Showing posts with label Tattoo artist. Show all posts
Showing posts with label Tattoo artist. Show all posts

Tuesday, July 31, 2018

What to Expect When You Get Your TATTOO

English: Marc Pinto drawing a design on a clie...
Marc Pinto drawing a design on a client at the Singapore Tattoo Show 2010.
(Photo credit: Wikipedia)
To many people, tattoos are exotic and daring things to get into.  It's such a huge decision as the design, whatever it may be, will be permanent.  Not only might this seem daunting but the actual process of getting a tattoo can be frightening to those who have never experienced it.

Most people know that tattoos are created with a needle that delivers ink into the skin through the use of a special tattoo gun or machine.  Beyond that, many are clueless as to how the procedure might actually carry on.  It is important to realize that every tattoo artist and parlor vary in their techniques.

The first thing to be prepared for is choosing a design.  If you have a copy of something, in particular, be prepared to discuss it with your tattoo artist.  He or she may be able to make recommendations to make the image look its best on your skin.

If you do not already have a design, the tattoo artist can assist you.  The design will depend on where you want the tattoo on your body and if you prefer all one color or multiple colors. The tattoo artist can assist with making decisions based on your personality, size preference for that tattoo and the aesthetics of the design.

Once the design has been decided upon, the tattoo artist creates a stencil.  This stencil is laid out on the skin and traced.  Some artists will draw the stencil straight on the skin freehanded.  The general design can be visualized at this point on the skin.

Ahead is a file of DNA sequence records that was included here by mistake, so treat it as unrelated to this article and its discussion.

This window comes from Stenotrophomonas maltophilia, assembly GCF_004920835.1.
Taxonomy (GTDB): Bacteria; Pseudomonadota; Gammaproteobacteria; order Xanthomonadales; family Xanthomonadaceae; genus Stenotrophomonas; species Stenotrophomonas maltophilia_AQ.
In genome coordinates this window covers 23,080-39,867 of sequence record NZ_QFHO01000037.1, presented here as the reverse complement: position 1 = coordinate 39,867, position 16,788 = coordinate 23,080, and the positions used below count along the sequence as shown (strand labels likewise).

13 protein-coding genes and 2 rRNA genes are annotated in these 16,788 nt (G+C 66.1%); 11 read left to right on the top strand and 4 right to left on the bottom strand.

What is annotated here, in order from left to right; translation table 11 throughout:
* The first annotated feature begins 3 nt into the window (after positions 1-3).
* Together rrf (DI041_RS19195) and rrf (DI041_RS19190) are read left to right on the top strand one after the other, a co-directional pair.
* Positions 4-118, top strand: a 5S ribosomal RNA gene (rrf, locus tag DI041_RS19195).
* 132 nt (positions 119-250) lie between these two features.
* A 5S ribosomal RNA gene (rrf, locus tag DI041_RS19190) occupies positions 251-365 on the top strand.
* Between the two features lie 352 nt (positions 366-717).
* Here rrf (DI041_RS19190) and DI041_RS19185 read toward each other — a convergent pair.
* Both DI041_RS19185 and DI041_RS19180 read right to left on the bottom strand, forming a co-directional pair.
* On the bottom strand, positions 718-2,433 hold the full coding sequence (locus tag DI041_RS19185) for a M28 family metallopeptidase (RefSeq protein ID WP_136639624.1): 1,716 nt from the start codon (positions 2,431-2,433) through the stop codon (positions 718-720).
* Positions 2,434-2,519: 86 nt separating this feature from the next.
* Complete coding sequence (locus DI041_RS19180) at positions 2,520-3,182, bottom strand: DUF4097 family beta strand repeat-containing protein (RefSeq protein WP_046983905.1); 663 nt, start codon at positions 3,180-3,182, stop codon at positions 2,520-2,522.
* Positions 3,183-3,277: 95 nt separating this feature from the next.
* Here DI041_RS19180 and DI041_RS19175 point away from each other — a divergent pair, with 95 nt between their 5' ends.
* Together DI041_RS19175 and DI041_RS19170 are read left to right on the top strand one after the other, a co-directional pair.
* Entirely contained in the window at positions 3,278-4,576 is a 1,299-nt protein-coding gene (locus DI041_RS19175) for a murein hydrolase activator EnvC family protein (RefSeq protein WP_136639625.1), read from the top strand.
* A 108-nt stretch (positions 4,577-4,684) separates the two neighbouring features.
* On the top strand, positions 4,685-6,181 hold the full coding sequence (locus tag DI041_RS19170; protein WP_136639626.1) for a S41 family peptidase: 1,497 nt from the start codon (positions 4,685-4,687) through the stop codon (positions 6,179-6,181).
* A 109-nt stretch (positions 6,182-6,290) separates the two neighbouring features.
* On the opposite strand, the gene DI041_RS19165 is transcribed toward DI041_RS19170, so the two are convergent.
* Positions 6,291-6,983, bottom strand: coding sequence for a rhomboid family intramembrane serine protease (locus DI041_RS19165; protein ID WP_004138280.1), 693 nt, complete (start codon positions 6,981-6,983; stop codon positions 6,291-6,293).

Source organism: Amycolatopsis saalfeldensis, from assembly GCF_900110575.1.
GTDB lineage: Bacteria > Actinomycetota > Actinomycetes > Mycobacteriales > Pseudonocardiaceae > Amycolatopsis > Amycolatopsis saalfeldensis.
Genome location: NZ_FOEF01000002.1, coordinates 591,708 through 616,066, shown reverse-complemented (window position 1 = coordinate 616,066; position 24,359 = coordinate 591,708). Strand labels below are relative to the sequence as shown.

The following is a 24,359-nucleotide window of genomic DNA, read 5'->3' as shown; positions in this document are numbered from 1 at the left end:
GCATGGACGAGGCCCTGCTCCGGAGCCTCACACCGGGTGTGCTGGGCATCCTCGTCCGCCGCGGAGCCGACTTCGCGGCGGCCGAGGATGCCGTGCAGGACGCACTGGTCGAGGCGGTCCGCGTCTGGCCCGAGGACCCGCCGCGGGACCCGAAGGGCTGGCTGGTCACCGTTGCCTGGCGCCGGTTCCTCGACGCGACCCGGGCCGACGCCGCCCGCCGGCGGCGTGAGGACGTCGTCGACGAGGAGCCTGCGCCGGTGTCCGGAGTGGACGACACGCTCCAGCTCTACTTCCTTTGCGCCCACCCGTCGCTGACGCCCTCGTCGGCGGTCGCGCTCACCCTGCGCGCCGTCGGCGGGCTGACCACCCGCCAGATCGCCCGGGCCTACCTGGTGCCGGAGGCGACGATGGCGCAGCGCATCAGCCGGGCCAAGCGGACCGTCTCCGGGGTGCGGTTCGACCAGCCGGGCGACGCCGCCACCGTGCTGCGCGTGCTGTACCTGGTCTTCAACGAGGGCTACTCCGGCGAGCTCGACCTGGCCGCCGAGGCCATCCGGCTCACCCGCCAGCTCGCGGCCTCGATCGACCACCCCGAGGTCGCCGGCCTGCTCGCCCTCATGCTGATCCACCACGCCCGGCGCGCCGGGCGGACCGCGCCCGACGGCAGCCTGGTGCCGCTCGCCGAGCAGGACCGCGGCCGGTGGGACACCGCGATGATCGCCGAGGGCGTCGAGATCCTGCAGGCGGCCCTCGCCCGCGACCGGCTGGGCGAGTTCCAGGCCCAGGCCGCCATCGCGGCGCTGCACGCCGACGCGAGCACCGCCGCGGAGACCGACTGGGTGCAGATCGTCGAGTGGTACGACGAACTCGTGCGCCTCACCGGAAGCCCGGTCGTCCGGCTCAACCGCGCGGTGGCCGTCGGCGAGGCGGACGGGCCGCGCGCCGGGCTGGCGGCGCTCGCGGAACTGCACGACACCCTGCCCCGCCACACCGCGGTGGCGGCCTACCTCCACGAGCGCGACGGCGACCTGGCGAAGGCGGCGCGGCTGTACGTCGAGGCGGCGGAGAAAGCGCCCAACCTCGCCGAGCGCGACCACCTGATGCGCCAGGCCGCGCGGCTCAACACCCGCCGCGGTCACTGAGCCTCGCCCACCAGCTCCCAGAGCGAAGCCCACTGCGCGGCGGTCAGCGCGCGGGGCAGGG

When the design is decided upon, the tattoo process begins.  This is where things can start to change a bit.  Depending on the location where the tattoo will end up, the customer is typically seated in a position as comfortable as possible to make for easy access to the skin by the tattoo artist.  Obviously, the sitting position will vary accordingly.

The time frame is another variance.  As is easily guessed extravagant, intricate and very large tattoos will take a longer amount of time than a smaller, simpler design.  Tattoos that are excessively large, such as designs covering the entire back often require repeat visits to the tattoo parlor.

Generally, for an easy and small tattoo of one color, one can typically expect it to take about an hour or less for the design.  Some can take as little as thirty minutes.  If there are a lot of color changes or intricacies the amount of time will increase.

Price can vary depending on the geographical location of the tattoo parlor.  Other factors that are reflected in the price include the size of the tattoo, difficulty and color variations.  Many parlors charge by the hour with a general range of between $40 - $150 per hour, again depending on location and the design.  For very large tattoos, prices might change accordingly switching from a per-hour fee to a set fee for the entire process.